First, imagine a theater with no actors. Now get rid of the stage. Then take out the walls and the chairs. What remains? The audience—a public confronted, as in a mirror, with itself, no longer able to escape by simply consuming the play being performed; a public whose relationship with theater can no longer be anything but an act of cannibalism, the consumption of their own dramatic condition.
In 2008, Barcelona-based theater artist Roger Bernat, born in 1968, created Domini Públic (Public space), a show in which those attending are presented with headphones and guided by instructions relayed so that they “act” among the pedestrians crossing a square. Rather than pandering to a fiction of a category of actors distinct from the rest of us, the piece isolates its participants and confronts them with the responsibility of having to perform, while also constructing an ephemeral social architecture. In Númax-Fagor-Plus (2014), Bernat stages a reenactment of the workers’ assemblies at the Spanish Númax and Fagor factories in 1979 and 2013, respectively, using declarations from the former struggle as theatrical protocols for workers who lost their jobs in the latter. Perhaps the most ambitious of his proposals, as much for its genealogical importance as for its scale, is Desplazamiento del Palacio de la Moneda (2014), in which social and neighborhood organizations in Santiago transported a small-scale model of La Moneda—the icon of democratic possibility damaged during the 1973 Chilean coup—to the lowest per capita income areas of the city. The mobile stage accompanying it gave onlooker-participants the chance to voice their concerns without preconception, turning them into actors for an unwritten scenario. Here, expanded theater becomes a far-reaching device for an audience destined to perform (or fail to perform) history.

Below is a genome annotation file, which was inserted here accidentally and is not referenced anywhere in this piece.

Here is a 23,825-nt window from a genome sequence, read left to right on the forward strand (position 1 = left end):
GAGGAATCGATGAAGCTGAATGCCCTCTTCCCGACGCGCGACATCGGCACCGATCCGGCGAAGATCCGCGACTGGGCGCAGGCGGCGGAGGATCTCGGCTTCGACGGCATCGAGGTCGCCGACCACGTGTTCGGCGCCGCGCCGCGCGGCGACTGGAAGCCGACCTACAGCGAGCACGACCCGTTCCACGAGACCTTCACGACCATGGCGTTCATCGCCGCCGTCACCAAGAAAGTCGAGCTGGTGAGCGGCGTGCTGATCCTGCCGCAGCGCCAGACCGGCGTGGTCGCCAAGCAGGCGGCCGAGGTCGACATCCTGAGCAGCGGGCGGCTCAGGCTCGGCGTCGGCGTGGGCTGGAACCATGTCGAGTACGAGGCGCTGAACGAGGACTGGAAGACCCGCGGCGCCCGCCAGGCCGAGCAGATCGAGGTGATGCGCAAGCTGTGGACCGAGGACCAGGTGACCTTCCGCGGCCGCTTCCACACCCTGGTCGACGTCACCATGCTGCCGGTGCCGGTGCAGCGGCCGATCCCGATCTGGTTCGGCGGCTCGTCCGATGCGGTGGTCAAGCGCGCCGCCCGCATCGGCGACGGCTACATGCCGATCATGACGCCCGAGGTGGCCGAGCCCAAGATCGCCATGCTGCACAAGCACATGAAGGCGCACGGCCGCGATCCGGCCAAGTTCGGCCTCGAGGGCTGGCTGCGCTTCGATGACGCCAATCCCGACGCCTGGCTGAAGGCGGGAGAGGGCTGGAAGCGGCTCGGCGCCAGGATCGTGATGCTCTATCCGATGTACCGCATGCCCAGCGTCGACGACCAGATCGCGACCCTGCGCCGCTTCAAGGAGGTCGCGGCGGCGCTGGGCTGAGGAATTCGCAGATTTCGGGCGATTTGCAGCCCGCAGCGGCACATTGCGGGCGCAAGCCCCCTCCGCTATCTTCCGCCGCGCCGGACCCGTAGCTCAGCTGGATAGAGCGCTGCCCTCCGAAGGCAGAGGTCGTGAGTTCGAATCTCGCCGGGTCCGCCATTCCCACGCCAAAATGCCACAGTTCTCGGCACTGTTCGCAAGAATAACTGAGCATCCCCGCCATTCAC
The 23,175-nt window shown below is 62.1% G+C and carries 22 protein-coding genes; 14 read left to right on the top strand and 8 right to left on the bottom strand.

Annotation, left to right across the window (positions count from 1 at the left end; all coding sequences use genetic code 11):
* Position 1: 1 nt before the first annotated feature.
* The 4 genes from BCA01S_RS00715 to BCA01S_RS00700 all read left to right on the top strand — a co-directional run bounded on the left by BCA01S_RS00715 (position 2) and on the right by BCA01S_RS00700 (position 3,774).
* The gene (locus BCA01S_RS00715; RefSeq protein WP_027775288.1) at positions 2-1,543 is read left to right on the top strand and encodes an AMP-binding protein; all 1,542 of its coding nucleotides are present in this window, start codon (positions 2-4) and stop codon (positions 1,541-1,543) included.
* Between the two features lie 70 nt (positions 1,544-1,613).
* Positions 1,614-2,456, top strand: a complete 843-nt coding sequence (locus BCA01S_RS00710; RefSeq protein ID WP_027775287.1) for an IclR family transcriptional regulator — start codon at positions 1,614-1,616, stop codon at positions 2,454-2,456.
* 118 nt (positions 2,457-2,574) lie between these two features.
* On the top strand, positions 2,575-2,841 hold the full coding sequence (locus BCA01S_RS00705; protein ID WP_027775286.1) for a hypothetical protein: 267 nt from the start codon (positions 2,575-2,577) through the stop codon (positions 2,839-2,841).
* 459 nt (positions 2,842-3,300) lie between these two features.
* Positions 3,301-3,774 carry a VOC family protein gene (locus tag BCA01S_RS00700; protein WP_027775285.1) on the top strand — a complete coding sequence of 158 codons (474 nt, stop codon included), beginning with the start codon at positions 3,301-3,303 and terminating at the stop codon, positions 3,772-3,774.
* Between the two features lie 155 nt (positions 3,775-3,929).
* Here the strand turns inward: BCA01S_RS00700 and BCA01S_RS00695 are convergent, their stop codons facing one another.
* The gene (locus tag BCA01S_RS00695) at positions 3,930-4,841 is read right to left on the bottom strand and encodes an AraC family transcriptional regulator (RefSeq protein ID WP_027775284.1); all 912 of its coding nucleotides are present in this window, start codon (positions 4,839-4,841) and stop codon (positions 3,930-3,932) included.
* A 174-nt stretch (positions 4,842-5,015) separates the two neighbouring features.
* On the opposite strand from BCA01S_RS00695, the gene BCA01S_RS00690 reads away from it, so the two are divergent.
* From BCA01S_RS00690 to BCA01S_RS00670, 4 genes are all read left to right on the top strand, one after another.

Bernat’s work provokes a dissolution of drama, but that dissolution is also a generalization of the theatrical device. There is no theater because theater is everywhere. That generalized form becomes a critical tool at the paradoxical crossroads of the crisis of representative democracy, when new modes of interchange and knowledge production, fostered by horizontal technologies that erase the positions of emitter and receiver, contend with the return of fascist fantasies of unmediated access to communal truth. As Bernat states, “Democracy is not just a form of government, but a way of representing reality.” Taking a lead role in this scenario, participatory theater “takes on the responsibility of developing a critique of the devices—screens, platforms, networks—which run things today.”
—Paul B. Preciado